def sale_price(item)
    (item.price - item.rebate) * @vat
  end
end

would report:

Warehouse#total_price refers to item more than self (FeatureEnvy)

since this:

(item.price - item.rebate)

belongs to the Item class, not the Warehouse.

Gem::Compiler#adjust_gemspec_files has approx 6 statements
Open

  def adjust_gemspec_files(gemspec, artifacts)
Severity: Minor
Found in lib/rubygems/compiler.rb by reek

A method with Too Many Statements is any method that has a large number of lines.

Too Many Statements warns about any method that has more than 5 statements. Reek's smell detector for Too Many Statements counts +1 for every simple statement in a method and +1 for every statement within a control structure (if, else, case, when, for, while, until, begin, rescue) but it doesn't count the control structure itself.

So the following method would score +6 in Reek's statement-counting algorithm:

def parse(arg, argv, &error)
  if !(val = arg) and (argv.empty? or /\A-/ =~ (val = argv[0]))
    return nil, block, nil                                         # +1
  end
  opt = (val = parse_arg(val, &error))[1]                          # +2
  val = conv_arg(*val)                                             # +3
  if opt and !arg
    argv.shift                                                     # +4
  else
    val[0] = nil                                                   # +5
  end
  val                                                              # +6
end

(You might argue that the two assigments within the first @if@ should count as statements, and that perhaps the nested assignment should count as +2.)

Gem::Compiler#compile has approx 8 statements
Open

  def compile
Severity: Minor
Found in lib/rubygems/compiler.rb by reek

A method with Too Many Statements is any method that has a large number of lines.

Too Many Statements warns about any method that has more than 5 statements. Reek's smell detector for Too Many Statements counts +1 for every simple statement in a method and +1 for every statement within a control structure (if, else, case, when, for, while, until, begin, rescue) but it doesn't count the control structure itself.

So the following method would score +6 in Reek's statement-counting algorithm:

def parse(arg, argv, &error)
  if !(val = arg) and (argv.empty? or /\A-/ =~ (val = argv[0]))
    return nil, block, nil                                         # +1
  end
  opt = (val = parse_arg(val, &error))[1]                          # +2
  val = conv_arg(*val)                                             # +3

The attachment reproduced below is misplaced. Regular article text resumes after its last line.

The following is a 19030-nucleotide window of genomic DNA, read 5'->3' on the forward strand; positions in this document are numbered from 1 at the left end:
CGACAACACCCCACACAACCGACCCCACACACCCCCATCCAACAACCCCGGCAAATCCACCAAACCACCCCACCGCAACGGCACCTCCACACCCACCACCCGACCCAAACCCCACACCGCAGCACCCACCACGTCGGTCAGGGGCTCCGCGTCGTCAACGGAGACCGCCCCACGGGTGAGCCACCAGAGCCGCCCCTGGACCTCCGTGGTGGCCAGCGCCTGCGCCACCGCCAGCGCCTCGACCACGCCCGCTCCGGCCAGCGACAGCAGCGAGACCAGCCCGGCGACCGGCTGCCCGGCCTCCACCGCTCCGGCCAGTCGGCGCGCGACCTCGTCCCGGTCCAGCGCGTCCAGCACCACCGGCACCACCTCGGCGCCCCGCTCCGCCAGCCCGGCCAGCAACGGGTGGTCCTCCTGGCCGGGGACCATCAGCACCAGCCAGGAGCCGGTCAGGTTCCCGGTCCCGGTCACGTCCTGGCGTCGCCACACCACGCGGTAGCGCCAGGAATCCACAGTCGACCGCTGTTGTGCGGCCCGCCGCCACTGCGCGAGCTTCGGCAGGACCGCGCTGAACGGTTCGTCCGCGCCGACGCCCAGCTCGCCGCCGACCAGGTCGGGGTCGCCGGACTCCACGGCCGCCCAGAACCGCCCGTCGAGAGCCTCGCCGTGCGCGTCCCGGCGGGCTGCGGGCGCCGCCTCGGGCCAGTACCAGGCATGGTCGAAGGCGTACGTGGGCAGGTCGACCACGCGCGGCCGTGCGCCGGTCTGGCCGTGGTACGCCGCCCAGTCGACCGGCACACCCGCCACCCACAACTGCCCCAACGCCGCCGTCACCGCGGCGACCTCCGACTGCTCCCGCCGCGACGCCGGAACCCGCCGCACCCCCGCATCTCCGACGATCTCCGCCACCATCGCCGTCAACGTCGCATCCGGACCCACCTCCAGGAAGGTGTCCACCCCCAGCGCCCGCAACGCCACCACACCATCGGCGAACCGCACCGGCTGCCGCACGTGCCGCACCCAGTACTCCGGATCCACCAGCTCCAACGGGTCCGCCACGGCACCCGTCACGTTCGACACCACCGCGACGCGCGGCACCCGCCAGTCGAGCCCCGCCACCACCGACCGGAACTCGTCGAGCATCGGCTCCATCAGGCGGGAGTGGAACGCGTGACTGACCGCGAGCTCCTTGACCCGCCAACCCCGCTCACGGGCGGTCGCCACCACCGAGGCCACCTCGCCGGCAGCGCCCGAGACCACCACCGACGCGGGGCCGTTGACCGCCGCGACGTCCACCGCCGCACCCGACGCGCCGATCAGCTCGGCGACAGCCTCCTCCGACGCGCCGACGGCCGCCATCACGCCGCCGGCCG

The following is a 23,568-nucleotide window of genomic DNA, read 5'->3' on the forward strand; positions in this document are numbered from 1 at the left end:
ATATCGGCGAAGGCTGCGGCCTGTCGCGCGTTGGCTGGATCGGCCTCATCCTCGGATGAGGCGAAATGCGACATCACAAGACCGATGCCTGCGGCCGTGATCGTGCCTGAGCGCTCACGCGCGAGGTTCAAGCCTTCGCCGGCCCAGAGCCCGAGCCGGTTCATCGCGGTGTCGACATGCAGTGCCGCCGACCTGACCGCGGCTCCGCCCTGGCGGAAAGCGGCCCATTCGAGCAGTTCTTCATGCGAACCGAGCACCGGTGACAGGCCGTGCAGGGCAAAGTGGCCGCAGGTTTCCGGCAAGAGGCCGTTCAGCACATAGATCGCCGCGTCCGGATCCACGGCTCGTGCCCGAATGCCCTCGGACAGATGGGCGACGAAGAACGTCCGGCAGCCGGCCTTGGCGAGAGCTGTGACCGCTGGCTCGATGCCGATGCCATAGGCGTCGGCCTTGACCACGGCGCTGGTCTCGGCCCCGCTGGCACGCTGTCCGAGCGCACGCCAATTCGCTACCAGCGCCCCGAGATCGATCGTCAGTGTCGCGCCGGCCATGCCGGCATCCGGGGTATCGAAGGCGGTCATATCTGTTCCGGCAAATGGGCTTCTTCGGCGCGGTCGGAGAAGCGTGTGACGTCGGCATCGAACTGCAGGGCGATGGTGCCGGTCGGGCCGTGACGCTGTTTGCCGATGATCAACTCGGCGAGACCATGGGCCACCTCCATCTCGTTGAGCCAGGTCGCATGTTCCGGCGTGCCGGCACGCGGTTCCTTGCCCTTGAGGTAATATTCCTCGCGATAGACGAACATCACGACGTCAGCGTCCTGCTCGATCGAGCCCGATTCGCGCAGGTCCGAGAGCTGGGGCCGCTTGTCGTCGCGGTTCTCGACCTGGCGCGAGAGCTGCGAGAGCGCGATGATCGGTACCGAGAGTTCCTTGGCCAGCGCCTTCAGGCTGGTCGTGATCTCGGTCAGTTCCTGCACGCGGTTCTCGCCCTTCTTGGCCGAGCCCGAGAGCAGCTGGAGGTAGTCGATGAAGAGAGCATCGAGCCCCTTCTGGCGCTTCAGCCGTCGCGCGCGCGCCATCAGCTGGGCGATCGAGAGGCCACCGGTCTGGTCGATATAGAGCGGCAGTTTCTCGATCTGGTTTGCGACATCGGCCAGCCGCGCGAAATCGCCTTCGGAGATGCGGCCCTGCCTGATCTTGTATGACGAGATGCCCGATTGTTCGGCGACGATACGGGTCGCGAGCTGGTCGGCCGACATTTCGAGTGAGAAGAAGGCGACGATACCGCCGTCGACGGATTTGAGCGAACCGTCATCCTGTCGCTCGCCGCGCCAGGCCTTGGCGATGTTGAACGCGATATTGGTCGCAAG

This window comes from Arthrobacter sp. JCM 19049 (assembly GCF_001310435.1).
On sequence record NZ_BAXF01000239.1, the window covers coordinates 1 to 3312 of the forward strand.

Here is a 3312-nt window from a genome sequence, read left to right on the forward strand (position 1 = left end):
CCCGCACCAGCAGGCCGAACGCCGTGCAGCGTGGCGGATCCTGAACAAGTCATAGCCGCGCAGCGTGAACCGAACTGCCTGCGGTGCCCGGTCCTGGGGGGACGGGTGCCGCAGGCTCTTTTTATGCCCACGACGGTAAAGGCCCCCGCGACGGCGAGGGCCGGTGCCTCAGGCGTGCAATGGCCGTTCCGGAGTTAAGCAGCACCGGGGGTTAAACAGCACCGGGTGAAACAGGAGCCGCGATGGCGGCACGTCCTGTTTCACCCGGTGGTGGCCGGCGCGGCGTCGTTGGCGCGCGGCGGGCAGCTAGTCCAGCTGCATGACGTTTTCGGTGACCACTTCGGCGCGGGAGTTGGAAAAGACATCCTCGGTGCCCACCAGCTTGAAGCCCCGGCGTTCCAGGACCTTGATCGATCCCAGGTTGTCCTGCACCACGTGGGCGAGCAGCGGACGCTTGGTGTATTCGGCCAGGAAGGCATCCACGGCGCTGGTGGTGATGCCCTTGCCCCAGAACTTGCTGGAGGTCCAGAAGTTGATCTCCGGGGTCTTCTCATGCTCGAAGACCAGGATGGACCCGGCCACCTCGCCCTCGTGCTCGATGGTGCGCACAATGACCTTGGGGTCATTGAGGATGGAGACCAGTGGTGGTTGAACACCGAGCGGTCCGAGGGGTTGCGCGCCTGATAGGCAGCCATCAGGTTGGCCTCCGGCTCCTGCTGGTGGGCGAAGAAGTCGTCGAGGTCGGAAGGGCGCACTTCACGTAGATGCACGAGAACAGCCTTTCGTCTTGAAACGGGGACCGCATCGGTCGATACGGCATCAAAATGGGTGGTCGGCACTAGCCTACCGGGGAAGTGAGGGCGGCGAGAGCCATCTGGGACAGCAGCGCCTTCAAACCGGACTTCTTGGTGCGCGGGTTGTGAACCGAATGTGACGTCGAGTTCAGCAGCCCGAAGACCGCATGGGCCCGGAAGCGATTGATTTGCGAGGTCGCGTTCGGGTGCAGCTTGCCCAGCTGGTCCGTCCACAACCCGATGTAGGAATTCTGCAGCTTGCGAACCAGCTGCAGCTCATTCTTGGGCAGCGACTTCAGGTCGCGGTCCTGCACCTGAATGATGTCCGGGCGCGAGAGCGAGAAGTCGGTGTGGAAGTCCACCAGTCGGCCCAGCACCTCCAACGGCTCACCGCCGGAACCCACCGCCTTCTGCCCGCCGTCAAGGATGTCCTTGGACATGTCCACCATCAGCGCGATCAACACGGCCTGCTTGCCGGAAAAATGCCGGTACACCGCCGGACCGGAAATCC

if opt and !arg
    argv.shift                                                     # +4
  else
    val[0] = nil                                                   # +5
  end
  val                                                              # +6
end

(You might argue that the two assigments within the first @if@ should count as statements, and that perhaps the nested assignment should count as +2.)

Gem::Compiler has no descriptive comment
Open

class Gem::Compiler
Severity: Minor
Found in lib/rubygems/compiler.rb by reek

Classes and modules are the units of reuse and release. It is therefore considered good practice to annotate every class and module with a brief comment outlining its responsibilities.

Example

Given

class Dummy
  # Do things...
end

Reek would emit the following warning:

test.rb -- 1 warning:
  [1]:Dummy has no descriptive comment (IrresponsibleModule)

Fixing this is simple - just an explaining comment:

# The Dummy class is responsible for ...
class Dummy
  # Do things...
end

Gem::Commands::CompileCommand#initialize calls 'Dir.pwd' 2 times
Open

          output: Dir.pwd

    add_option "-O", "--output DIR", "Directory where binary will be stored" do |value, options|
      options[:output] = File.expand_path(value, Dir.pwd)

Duplication occurs when two fragments of code look nearly identical, or when two fragments of code have nearly identical effects at some conceptual level.

Reek implements a check for Duplicate Method Call.

Example

Here's a very much simplified and contrived example. The following method will report a warning:

def double_thing()
  @other.thing + @other.thing
end

One quick approach to silence Reek would be to refactor the code thus:

def double_thing()
  thing = @other.thing
  thing + thing
end

A slightly different approach would be to replace all calls of double_thing by calls to @other.double_thing:

class Other
  def double_thing()
    thing + thing
  end
end

The approach you take will depend on balancing other factors in your code.

Gem::Compiler#build_extensions manually dispatches method call
Open

    if installer.respond_to?(:run_pre_install_hooks)
Severity: Minor
Found in lib/rubygems/compiler.rb by reek

Reek reports a Manual Dispatch smell if it finds source code that manually checks whether an object responds to a method before that method is called. Manual dispatch is a type of Simulated Polymorphism which leads to code that is harder to reason about, debug, and refactor.

Example

class MyManualDispatcher
  attr_reader :foo

  def initialize(foo)